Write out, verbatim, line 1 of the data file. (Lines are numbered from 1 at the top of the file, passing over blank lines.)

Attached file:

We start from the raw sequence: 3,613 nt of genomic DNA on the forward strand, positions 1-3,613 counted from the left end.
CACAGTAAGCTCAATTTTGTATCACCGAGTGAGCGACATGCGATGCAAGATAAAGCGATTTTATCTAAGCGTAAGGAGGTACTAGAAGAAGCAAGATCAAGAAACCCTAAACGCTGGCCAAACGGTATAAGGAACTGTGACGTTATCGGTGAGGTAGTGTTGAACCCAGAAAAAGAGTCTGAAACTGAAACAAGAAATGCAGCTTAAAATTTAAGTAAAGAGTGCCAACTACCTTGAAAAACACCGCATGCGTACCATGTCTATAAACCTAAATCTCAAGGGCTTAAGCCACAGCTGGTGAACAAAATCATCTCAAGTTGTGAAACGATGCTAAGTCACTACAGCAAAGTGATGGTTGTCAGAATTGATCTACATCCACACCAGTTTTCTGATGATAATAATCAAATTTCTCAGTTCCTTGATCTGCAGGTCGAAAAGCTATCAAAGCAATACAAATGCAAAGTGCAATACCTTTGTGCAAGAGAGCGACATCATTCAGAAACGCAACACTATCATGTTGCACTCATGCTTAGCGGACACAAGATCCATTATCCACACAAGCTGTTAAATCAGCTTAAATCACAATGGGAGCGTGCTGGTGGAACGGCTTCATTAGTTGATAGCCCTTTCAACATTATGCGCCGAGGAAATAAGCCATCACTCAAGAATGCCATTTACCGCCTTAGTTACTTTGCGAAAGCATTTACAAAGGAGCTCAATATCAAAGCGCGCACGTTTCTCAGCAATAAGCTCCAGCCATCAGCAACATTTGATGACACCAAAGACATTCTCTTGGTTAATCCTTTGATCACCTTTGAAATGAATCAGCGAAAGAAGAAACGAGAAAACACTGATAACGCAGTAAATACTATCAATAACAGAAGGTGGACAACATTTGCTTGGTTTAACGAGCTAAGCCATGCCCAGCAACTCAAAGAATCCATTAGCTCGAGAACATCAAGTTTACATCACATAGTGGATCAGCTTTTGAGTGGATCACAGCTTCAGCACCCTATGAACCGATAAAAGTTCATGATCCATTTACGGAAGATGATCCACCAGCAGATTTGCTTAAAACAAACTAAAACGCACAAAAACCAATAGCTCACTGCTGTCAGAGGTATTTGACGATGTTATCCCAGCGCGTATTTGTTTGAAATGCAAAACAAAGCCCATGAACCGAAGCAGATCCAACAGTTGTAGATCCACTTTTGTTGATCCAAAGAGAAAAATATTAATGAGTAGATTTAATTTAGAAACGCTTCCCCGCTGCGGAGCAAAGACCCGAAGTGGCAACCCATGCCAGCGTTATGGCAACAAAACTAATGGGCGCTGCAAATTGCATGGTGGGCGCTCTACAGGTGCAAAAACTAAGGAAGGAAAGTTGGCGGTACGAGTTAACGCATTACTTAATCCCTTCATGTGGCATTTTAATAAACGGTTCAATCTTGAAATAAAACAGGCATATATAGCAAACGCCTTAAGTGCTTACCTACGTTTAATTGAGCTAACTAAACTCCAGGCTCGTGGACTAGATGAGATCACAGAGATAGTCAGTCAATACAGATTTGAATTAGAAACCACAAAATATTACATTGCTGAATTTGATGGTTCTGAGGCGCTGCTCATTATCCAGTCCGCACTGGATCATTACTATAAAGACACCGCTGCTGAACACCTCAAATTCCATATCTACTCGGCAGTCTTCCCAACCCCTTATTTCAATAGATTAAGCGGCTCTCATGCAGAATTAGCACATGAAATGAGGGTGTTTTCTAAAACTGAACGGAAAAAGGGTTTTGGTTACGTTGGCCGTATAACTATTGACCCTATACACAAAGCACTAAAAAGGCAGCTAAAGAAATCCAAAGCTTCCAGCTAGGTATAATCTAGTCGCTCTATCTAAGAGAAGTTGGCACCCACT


We start from the raw sequence: 3,613 nt of genomic DNA on the forward strand, positions 1-3,613 counted from the left end.